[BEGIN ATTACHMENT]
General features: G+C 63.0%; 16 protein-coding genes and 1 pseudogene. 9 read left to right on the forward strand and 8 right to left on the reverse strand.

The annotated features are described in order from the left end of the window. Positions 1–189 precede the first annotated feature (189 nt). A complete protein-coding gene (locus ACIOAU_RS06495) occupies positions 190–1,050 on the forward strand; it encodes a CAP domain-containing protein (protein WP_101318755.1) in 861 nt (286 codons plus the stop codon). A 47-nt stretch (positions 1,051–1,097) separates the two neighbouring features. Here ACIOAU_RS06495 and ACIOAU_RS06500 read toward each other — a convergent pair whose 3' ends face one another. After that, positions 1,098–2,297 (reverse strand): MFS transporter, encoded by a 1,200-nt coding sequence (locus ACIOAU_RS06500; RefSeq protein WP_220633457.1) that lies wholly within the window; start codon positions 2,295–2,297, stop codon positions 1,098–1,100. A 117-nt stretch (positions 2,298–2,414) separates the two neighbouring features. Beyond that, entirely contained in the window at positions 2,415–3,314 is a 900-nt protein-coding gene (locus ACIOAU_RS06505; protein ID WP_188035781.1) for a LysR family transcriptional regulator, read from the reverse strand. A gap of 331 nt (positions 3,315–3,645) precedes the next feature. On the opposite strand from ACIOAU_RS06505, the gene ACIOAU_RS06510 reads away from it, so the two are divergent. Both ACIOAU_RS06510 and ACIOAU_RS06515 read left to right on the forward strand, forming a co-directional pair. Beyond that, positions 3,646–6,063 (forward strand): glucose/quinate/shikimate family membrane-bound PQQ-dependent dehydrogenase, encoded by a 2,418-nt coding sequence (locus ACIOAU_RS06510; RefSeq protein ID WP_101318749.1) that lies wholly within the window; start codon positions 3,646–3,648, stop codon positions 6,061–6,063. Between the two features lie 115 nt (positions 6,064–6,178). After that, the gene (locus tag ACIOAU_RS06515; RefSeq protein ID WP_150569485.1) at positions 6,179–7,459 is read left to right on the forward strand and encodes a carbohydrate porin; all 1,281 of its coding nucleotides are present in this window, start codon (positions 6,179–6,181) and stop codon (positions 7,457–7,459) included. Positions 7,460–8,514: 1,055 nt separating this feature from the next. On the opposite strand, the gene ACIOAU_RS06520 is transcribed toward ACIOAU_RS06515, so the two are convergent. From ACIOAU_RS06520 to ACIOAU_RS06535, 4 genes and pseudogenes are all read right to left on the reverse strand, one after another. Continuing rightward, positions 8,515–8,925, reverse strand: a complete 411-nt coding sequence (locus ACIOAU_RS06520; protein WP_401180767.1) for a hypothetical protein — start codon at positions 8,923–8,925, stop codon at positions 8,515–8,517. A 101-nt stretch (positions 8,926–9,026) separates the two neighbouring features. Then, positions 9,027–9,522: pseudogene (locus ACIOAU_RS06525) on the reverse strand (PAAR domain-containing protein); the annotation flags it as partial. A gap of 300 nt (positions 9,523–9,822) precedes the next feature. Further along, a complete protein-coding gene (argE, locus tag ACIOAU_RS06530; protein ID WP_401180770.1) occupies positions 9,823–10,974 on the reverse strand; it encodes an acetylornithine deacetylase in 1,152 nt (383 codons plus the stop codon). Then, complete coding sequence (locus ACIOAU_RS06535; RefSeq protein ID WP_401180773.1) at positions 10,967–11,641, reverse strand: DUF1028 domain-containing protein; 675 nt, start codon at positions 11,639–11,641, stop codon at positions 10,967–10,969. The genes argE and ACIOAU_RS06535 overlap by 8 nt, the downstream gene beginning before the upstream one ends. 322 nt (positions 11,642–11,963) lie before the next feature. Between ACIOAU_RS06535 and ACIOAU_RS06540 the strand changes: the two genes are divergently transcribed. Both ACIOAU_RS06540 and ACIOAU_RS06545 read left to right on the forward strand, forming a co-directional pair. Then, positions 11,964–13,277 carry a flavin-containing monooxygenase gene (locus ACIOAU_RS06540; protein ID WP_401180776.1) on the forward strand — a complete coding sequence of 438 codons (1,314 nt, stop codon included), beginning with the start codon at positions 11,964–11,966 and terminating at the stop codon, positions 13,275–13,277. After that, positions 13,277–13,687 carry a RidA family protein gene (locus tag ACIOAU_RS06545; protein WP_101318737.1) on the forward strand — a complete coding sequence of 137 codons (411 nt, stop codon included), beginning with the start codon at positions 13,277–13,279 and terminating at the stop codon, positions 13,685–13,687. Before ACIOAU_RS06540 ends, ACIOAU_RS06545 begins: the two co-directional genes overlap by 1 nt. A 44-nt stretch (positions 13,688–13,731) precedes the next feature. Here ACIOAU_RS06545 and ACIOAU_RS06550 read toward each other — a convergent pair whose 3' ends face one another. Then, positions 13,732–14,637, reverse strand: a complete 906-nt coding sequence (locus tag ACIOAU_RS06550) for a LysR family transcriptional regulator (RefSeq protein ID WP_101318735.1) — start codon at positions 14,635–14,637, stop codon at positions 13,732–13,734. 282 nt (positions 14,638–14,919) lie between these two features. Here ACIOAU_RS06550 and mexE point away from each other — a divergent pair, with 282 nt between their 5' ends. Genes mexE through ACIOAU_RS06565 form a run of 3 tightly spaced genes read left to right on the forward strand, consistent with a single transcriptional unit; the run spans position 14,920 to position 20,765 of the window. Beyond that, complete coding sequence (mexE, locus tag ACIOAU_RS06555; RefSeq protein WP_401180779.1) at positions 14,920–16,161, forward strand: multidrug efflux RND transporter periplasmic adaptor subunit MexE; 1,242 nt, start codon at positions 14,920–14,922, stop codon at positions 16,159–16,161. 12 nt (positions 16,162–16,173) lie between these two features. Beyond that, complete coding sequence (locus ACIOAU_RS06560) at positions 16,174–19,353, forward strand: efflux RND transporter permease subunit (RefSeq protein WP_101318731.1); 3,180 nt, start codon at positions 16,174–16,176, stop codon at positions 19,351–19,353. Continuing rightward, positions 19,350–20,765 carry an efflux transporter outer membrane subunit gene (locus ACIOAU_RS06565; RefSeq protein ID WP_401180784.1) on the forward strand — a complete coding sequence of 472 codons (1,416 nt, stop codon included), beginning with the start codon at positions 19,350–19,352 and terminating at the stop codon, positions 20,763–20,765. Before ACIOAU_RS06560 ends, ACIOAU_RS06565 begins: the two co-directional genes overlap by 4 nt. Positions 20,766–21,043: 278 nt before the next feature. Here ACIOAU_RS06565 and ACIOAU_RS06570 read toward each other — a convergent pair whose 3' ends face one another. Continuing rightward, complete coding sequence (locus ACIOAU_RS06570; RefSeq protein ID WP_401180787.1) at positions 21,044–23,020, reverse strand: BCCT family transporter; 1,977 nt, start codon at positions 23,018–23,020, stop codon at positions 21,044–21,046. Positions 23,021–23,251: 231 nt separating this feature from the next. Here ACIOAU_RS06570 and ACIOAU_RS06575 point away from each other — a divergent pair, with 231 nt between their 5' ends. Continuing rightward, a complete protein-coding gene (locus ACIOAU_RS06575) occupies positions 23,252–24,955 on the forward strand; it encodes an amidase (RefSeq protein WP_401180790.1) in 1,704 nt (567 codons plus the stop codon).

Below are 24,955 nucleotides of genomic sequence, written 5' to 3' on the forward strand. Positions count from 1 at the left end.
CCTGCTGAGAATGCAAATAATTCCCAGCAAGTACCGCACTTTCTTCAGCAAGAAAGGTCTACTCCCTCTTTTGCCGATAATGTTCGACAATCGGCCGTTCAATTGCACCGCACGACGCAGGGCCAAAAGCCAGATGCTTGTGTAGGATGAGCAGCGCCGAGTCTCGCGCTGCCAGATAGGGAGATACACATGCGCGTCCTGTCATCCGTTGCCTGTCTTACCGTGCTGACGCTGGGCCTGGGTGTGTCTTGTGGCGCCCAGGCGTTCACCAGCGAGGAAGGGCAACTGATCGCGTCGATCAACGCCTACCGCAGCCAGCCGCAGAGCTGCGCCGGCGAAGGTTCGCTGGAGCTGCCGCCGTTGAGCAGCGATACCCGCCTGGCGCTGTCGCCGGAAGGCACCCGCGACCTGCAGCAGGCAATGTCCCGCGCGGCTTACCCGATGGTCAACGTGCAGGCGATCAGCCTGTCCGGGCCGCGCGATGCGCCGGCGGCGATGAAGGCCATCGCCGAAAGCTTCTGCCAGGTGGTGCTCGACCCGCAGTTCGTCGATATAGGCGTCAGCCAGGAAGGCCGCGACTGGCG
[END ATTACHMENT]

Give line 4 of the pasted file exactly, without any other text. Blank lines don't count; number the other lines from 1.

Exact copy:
CCTGCTGAGAATGCAAATAATTCCCAGCAAGTACCGCACTTTCTTCAGCAAGAAAGGTCTACTCCCTCTTTTGCCGATAATGTTCGACAATCGGCCGTTCAATTGCACCGCACGACGCAGGGCCAAAAGCCAGATGCTTGTGTAGGATGAGCAGCGCCGAGTCTCGCGCTGCCAGATAGGGAGATACACATGCGCGTCCTGTCATCCGTTGCCTGTCTTACCGTGCTGACGCTGGGCCTGGGTGTGTCTTGTGGCGCCCAGGCGTTCACCAGCGAGGAAGGGCAACTGATCGCGTCGATCAACGCCTACCGCAGCCAGCCGCAGAGCTGCGCCGGCGAAGGTTCGCTGGAGCTGCCGCCGTTGAGCAGCGATACCCGCCTGGCGCTGTCGCCGGAAGGCACCCGCGACCTGCAGCAGGCAATGTCCCGCGCGGCTTACCCGATGGTCAACGTGCAGGCGATCAGCCTGTCCGGGCCGCGCGATGCGCCGGCGGCGATGAAGGCCATCGCCGAAAGCTTCTGCCAGGTGGTGCTCGACCCGCAGTTCGTCGATATAGGCGTCAGCCAGGAAGGCCGCGACTGGCG